But that all comes at a human cost.  As I mentioned above, the slave labor from other countries is providing for our first-world existence.  It's also important to note that being poor in a first-world country is VASTLY different than being poor in a third world or developing country.

There are many ethical and financial arguments to be made on both sides of the basic income issue.

Comment by The Flying Atheist on July 18, 2016 at 10:49pm

The basic income concept is quite interesting.  One of the political podcasts I listen to regularly, The David Pakman Show, has discussed this topic several times in the past few years.

Below are three clips from that show.

By the way, Swiss voters just voted down the basic income last month.

Comment by kathy: ky on July 18, 2016 at 2:29pm
I was reminded of that from Ian's prior post.
And the rich get richer !!
Comment by kathy: ky on July 18, 2016 at 2:26pm
You can't win in the USA. My b-i-l worked all his life. When he was laid off, at age 66, he found out he wasn't eligible for unemployment because he was drawing a small pension from a prior job. Even though he was taxed for unemployment insurance on every check he ever earned.
How screwed up is that??
Comment by Plinius on July 18, 2016 at 7:23am

You're right, Joan, there are so many aspects of a basic income for all - if we'd introduce it I guess the haves will have so many means to keep the not-haves poor that no one will be the better for it. To all your other points: YES!!

Comment by Joan Denoo on July 18, 2016 at 3:38am

Chris, I don't support a primary income because no one is owed a living; I do think everyone is owed a job with living wages. I also believe there should be a cap on wealth, although it would give migraine headaches to those who administer it. It is too easy to hide money, thus maintaining the broad gap between wealthy and poor.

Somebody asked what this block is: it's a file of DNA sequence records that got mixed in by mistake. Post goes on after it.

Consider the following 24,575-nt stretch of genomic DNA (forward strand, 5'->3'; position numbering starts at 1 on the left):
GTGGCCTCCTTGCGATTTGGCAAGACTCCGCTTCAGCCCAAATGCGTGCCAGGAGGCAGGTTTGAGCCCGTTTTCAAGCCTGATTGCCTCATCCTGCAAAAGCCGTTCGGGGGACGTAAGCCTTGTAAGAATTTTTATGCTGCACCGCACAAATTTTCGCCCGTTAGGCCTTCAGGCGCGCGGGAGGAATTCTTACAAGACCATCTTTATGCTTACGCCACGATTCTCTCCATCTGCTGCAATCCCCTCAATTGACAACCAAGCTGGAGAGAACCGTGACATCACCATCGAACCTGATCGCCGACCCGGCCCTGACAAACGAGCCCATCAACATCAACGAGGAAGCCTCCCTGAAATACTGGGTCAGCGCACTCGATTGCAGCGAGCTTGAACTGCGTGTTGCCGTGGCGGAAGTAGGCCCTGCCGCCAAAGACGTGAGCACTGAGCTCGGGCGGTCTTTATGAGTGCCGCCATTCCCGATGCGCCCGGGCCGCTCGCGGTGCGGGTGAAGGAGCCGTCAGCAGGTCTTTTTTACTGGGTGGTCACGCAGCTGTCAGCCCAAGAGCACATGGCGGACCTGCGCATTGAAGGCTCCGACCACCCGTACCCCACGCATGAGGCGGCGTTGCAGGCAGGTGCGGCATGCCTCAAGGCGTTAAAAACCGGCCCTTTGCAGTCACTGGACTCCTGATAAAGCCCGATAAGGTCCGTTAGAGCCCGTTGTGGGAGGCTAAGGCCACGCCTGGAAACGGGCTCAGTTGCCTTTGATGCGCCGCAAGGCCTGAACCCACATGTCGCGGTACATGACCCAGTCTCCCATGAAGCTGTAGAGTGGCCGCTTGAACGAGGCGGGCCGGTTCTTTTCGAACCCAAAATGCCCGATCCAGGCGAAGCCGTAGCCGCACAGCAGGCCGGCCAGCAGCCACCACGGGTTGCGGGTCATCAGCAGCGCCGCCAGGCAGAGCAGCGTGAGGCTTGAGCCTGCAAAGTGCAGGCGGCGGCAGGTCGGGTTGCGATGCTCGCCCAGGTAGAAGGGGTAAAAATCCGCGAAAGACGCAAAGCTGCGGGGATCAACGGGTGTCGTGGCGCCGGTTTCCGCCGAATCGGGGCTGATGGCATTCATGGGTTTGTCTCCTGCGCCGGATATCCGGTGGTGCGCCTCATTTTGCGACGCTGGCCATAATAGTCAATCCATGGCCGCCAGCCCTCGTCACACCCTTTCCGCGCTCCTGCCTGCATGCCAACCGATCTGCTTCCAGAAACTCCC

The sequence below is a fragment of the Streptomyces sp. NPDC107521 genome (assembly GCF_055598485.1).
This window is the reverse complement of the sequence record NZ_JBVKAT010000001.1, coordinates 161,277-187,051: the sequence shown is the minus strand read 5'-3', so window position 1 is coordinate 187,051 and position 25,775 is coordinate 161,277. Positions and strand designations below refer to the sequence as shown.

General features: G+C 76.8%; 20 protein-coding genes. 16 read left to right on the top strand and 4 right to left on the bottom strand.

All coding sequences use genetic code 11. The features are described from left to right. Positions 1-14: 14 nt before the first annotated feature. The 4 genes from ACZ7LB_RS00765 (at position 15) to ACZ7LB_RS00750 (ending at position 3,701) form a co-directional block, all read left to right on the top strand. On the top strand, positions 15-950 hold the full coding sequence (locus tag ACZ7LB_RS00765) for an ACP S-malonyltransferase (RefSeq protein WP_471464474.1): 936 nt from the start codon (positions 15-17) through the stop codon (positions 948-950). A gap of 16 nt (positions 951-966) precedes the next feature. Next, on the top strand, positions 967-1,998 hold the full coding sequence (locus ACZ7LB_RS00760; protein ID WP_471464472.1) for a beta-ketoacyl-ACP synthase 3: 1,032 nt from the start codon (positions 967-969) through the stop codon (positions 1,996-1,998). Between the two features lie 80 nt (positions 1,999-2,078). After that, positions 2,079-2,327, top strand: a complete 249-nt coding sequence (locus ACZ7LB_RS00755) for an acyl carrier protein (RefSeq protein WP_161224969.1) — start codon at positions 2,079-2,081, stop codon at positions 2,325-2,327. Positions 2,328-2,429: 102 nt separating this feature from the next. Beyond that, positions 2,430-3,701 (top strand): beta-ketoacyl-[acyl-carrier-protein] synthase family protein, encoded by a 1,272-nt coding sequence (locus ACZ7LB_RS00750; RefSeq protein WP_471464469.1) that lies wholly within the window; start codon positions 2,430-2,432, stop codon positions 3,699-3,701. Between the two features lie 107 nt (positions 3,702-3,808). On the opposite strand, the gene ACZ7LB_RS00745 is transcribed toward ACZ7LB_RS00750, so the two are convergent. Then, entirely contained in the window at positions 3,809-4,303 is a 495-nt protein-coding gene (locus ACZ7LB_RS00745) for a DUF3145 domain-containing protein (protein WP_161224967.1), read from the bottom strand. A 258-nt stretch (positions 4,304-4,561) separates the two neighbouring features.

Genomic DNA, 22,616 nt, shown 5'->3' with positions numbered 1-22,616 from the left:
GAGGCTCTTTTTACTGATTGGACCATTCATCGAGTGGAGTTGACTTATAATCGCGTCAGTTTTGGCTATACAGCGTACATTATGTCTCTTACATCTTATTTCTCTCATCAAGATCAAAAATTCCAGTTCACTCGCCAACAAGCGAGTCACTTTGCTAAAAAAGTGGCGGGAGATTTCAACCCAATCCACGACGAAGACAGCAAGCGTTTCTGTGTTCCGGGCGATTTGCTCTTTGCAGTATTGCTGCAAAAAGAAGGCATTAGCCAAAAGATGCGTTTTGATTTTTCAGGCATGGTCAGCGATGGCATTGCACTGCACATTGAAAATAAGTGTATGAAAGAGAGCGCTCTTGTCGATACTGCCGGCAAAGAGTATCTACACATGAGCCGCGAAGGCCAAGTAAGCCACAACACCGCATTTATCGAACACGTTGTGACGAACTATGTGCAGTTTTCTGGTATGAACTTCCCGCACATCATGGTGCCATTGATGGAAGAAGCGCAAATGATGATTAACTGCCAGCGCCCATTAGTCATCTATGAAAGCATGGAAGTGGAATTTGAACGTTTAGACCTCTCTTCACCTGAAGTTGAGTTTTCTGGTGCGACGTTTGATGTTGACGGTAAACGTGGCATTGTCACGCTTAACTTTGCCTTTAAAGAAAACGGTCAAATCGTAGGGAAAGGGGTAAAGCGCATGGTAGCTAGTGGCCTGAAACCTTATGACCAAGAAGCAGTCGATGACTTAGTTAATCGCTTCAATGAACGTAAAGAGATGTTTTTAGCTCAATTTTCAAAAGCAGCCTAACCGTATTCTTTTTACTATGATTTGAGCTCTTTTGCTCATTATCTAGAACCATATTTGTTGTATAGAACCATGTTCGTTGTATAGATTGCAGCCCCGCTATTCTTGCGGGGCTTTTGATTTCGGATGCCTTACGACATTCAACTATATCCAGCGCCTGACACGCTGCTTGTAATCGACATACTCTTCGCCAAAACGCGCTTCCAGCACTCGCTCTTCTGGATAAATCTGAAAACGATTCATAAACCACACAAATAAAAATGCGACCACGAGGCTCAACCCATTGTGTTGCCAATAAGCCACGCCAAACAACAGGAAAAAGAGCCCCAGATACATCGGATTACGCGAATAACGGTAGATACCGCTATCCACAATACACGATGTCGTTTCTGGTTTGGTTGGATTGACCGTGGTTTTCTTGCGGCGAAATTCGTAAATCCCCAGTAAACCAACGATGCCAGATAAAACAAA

There should be universal: 

* income level for families with children and a disincentive to have more children, family planning services and abortions legal;

* education with required competencies to pass each level of education with a basic education of reading, writing and arithmetic; 

* health care for all members of the society; 

* retirement for each individual, not for a couple, that is, enough to keep each one living above the poverty level. 

With these basic needs of children and elderly, as well as education and health care secured for all individuals to their highest level of ability or interest, and with higher wages for wage-workers, there would be an incentive for people to work and there would be no need for the highly corruptible welfare system. 

My understanding is that Sweden and the Scandinavian countries have jobs with living wages for all citizens and are taxed to accomplish the cost with a progressive tax rate.

Ten Reasons to Support Basic Income

I can find reasons to not support a basic income. 

Comment by Ian Mason on July 18, 2016 at 1:32am

Chris, I really don't know about the 'citizen wage' idea. The same proposal has been aired in Denmark but vanished again.

Joan, I agree with what you say. A 'sub.proletariat' is now a reality and it's often looked down on in the media and by those in work.

Comment by Joan Denoo on July 17, 2016 at 7:10pm

Ian, I hear your frustration and share it. With fewer paid jobs and more workers, it creates the ability to generate a poverty class. If the wealthy cared about the poor, they would either invest in the projects to employ workers or the government would make work projects, such as road and highway repair and construction, improve schools and hospitals to the point of everyone who is willing and able to work has a paying job. And if the wealthy and the government had any sense of responsibility, the wages would be enough to draw all workers into the middle Class.